Xbox 360 Spring Showcase: Hands-on with Banjo-Kazooie: Nuts & Bolts

There were bunch of events that took place this past week in San Francisco. So much so, that I now finally have time to talk about all the games Microsoft were showing off at their Spring Showcase the other day. So throughout the day, expect quite a few posts on the upcoming Microsoft games.   

So then, let’s start off with the game everyone has been talking about the most: Banjo-Kazooie: Nuts & Bolts. The series, as we all know by now, has gone through a very dramatic change. Will the heavy vehicle aspect of the game now hurt the series, or is it going to breathe new life into the much-beloved franchise? Hit the jump and find out.

The Banjo-Kazooie presentation was split off into two parts, starting off with Lead Programmer Salvatore Fileccia walking us through the single-player portion of the game.

The story in Nuts & Bolts is a simple one: The Lord of Games is this magnificent being who has created all the games ever played. He’s become sick and tired of Banjo and Grunty always fighting, so he has pitted both characters against each other in a competition with winner taking all. Nuts & Bolts is going to be light on story, as the main focus here is playing through all of the challenges.

Salvatore first walked us through the starting area, which is the HUB world to the game. Basically, think Mario 64 and Peach’s castle, where you could mess around in the castle and jump into a painting (level) whenever you were ready. The first few seconds of the above video (up until the first vehicle is shown) is of the HUB world.

After a few minutes, Kazooie uses Mumbo’s magic wrench wand to levitate a sphere and carry it. Banjo and Kazooie take the sphere to a device, which then opens up the first world you will be exploring. Banjo and Kazooie hop into the portal and are taken to Nutty Acres, the first of five worlds in the game.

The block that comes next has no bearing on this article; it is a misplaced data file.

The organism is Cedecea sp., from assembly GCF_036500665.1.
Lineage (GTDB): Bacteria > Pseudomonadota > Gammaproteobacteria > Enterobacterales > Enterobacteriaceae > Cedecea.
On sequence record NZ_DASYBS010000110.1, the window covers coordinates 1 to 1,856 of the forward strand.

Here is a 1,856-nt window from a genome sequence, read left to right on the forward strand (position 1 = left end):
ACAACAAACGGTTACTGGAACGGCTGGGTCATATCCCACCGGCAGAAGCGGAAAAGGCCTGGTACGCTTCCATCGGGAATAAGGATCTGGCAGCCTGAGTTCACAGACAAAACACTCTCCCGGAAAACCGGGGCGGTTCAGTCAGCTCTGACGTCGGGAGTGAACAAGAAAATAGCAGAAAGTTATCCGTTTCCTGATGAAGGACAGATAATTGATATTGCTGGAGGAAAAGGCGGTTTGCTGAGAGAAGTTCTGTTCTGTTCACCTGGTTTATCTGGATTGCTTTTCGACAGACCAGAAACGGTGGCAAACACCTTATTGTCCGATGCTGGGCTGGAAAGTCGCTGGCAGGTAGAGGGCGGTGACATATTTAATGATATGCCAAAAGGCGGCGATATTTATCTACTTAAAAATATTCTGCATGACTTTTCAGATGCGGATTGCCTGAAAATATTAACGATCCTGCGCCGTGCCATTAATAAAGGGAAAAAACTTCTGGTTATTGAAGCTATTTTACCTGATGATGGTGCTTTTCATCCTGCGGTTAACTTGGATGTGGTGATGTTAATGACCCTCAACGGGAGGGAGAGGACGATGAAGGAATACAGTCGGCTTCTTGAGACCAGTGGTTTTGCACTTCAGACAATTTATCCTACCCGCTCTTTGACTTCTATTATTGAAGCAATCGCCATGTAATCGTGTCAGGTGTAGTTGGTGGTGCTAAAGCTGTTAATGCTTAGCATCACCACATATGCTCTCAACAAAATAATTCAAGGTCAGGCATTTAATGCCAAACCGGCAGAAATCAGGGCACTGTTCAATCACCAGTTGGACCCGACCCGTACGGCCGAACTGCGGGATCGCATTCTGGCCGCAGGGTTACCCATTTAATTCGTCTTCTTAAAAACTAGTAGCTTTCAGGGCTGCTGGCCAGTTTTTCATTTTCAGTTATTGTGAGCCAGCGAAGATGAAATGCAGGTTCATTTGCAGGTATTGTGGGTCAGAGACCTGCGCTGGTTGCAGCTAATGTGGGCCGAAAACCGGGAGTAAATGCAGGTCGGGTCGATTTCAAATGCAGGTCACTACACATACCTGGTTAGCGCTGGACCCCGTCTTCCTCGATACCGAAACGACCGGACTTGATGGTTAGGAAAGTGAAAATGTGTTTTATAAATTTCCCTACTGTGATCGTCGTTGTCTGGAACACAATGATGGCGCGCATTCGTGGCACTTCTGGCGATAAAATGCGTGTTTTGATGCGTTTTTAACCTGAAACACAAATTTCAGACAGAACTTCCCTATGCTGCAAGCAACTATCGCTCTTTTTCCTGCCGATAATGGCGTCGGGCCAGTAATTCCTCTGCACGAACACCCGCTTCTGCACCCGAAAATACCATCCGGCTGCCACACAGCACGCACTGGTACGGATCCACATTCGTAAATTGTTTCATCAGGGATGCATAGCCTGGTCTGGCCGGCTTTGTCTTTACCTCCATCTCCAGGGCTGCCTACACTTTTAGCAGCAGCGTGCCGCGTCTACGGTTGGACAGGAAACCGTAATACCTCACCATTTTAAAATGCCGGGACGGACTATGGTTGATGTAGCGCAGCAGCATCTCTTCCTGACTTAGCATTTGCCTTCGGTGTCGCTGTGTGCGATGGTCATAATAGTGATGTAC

The first thing that we’re shown entering the level is Mumbo’s garage. He’s going to be your mechanic now and will help you pimp build your rides. There are default vehicles you can use, but seeing as how a huge chunk of the game is focused on vehicles, you’re really going to want to build your own rides.

The building process is extremely simple. You have a ton of objects you can place on your vehicles, such as rockets, propellers, wheels, and weapons, plus a whole mess of others. There are a ton of parts you can use with endless amounts of vehicles that can be created. You have to be smart, though, when designing your vehicles. You need to make sure you have an engine, that weapons are placed correctly, that Banjo has a place to sit and so on. Mumbo will help you out and let you know if you’re doing it right or wrong, and the building process is color-coded, so it will indicate whether the piece you’re placing will fit where you want it to or not. 

Rare wants to make sure you have fun here, so the building process isn’t a giant pain. The whole process is reminiscent of LEGOs. You just connect the pieces together and it’s very easy and fast to do. Plus, you can always take the default vehicles and add whatever you want to them as well.  

After the vehicle was created for this demo, we were given a tour of the HUGE world you can explore. During the tour, Banjo came across spare parts several times scattered throughout the map. When you find parts, you can add them to your vehicle right then and there, and any part you don’t use is automatically taken back to Mumbo’s workshop.